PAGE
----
Presentation on theme: "By: Katie M. 4 th Period AND THE INTERNET. First programmable computer The Z1 originally created by Germany's Konrad Zuse in his parents living room in."— Presentation transcript:
By: Katie M. 4 th Period AND THE INTERNET
First programmable computer The Z1 originally created by Germany's Konrad Zuse in his parents living room in 1936 to 1938 is considered to be the first electrical binary programmable computer. The Creation of the First Computer
History of the Term “De-Bug” In 1947, Grace Murray Hopper was working on the Harvard University Mark II Aiken Relay Calculator (a primitive computer). On the 9th of September, 1947, when the machine was experiencing problems, an investigation showed that there was a moth trapped between the points of Relay #70, in Panel F. The operators removed the moth and affixed it to the log. The entry reads: "First actual case of bug being found." The word went out that they had "debugged" the machine and the term "debugging a computer program" was born. Although Grace Hopper was always careful to admit that she was not there when it actually happened, it was one of her favorite stories.
History of the Internet In August 1968, after Lawrence Roberts and the DARPA funded community had refined the overall structure and specifications for the ARPANET, an RFQ was released by DARPA for the development of one of the key components, the packet switches. Due to Kleinrock's early development of packet switching theory and his focus on analysis, design and measurement, his Network Measurement Center at UCLA was selected to be the first node on the ARPANET. All this came together in September 1969 when BBN installed the first IMP at UCLA and the first host computer was connected. Two more nodes were added at UC Santa Barbara and University of Utah. Thus, by the end of 1969, four host computers were connected together into the initial ARPANET, and the budding Internet was off the ground. Computers were added quickly to the ARPANET during the following years, and work proceeded on completing a functionally complete Host-to-Host protocol and other network software. In October 1972 Kahn organized a large, very successful demonstration of the ARPANET at the International Computer Communication Conference. This was the first public demonstration of this new network technology to the public. From there took off as the largest network application for over a decade. This was a harbinger of the kind of activity we see on the World Wide Web today, namely, the enormous growth of all kinds of "people-to-people" traffic.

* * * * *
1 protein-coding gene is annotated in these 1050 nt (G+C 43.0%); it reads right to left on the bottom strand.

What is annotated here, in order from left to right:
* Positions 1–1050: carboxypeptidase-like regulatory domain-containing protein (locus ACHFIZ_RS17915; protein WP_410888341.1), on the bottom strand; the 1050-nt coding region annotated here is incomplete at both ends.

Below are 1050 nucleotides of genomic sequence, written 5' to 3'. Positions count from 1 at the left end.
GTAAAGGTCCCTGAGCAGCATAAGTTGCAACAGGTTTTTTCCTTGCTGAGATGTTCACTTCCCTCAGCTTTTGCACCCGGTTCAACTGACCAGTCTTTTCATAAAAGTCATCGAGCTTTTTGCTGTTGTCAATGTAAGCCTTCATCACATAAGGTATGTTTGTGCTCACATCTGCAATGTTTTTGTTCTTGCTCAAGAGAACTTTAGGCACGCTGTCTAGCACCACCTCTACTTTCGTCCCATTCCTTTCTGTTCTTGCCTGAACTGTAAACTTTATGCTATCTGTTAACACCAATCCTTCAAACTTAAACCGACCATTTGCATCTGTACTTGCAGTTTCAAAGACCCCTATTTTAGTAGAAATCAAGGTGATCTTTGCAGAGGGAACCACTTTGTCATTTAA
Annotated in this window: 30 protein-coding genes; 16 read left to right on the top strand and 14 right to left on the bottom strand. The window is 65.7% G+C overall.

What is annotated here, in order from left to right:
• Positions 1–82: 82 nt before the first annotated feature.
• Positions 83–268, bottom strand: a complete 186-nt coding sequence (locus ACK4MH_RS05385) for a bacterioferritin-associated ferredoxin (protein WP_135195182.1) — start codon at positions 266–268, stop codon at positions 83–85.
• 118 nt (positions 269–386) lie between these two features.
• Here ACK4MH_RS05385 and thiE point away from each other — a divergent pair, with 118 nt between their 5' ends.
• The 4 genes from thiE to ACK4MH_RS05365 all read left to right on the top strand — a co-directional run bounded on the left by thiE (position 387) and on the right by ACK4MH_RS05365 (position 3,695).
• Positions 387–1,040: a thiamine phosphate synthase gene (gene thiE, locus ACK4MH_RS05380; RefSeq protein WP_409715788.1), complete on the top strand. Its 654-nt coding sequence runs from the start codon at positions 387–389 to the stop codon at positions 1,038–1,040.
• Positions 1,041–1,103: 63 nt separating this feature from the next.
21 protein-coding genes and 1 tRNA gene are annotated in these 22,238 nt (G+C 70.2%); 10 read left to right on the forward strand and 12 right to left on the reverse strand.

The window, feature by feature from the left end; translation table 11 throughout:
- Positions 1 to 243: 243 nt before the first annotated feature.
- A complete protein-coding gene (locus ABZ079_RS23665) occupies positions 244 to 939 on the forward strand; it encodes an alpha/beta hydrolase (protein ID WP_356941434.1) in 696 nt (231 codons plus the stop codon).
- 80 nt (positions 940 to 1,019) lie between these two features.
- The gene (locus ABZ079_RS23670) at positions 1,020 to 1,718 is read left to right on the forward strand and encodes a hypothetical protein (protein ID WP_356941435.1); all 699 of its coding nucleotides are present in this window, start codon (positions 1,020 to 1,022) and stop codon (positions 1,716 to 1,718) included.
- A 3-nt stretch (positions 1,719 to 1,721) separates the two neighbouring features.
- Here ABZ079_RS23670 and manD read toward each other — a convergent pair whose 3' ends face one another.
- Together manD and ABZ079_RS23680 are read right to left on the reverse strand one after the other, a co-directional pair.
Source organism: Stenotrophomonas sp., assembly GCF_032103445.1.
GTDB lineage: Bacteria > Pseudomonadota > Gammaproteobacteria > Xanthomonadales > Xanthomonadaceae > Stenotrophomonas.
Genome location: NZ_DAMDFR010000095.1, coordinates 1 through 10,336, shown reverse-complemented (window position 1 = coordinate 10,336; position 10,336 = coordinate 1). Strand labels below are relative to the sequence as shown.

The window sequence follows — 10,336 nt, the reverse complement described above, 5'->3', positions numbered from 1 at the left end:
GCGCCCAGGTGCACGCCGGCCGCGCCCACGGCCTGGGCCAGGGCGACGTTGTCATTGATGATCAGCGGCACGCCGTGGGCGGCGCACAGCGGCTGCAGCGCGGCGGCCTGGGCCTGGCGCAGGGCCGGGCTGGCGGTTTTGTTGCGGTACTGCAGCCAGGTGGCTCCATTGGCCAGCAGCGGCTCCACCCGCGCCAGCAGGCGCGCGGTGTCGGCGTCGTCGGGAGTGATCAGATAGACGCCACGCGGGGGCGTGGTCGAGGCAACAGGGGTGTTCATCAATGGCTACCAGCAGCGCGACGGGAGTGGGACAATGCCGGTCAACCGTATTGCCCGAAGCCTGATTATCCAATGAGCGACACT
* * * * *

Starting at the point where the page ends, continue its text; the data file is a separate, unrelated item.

Charles Babbage ( ), computer pioneer, designed two classes of engine, Difference Engines, and Analytical Engines. Difference engines are so called because of the mathematical principle on which they are based, namely, the method of finite differences. The beauty of the method is that it uses only arithmetical addition and removes the need for multiplication and division which are more difficult to implement mechanically. Difference engines are strictly calculators. They crunch numbers the only way they know how - by repeated addition according to the method of finite differences. They cannot be used for general arithmetical calculation. The Analytical Engine is much more than a calculator and marks the progression from the mechanized arithmetic of calculation to fully-fledged general-purpose computation. There were at least three designs at different stages of the evolution of his ideas. So it is strictly correct to refer to the Analytical Engines in the plural. Babbage’s Analytical Engine
After receiving his Engineer of Mines degree at age 19, Hollerith worked on the 1880 US census, a laborious and error-prone operation that cried out for mechanization. After some initial trials with paper tape, he settled on punched cards (pioneered in the Jacquard loom) to record information, and designed special equipment -- a tabulator and sorter -- to tally the results. His designs won the competition for the 1890 US census, chosen for their ability to count combined facts. These machines reduced a ten-year job to three months, saved the 1890 taxpayers five million dollars, and earned him an 1890 Columbia PhD¹. This was the first wholly successful information processing system to replace pen and paper. Hollerith's machines were also used for censuses in Russia, Austria, Canada, France, Norway, Puerto Rico, Cuba, and the Philippines, and again in the US census of 1900.paper tapeJacquard loomtabulator and sorter Herman Hollerith’s Tabulating Machine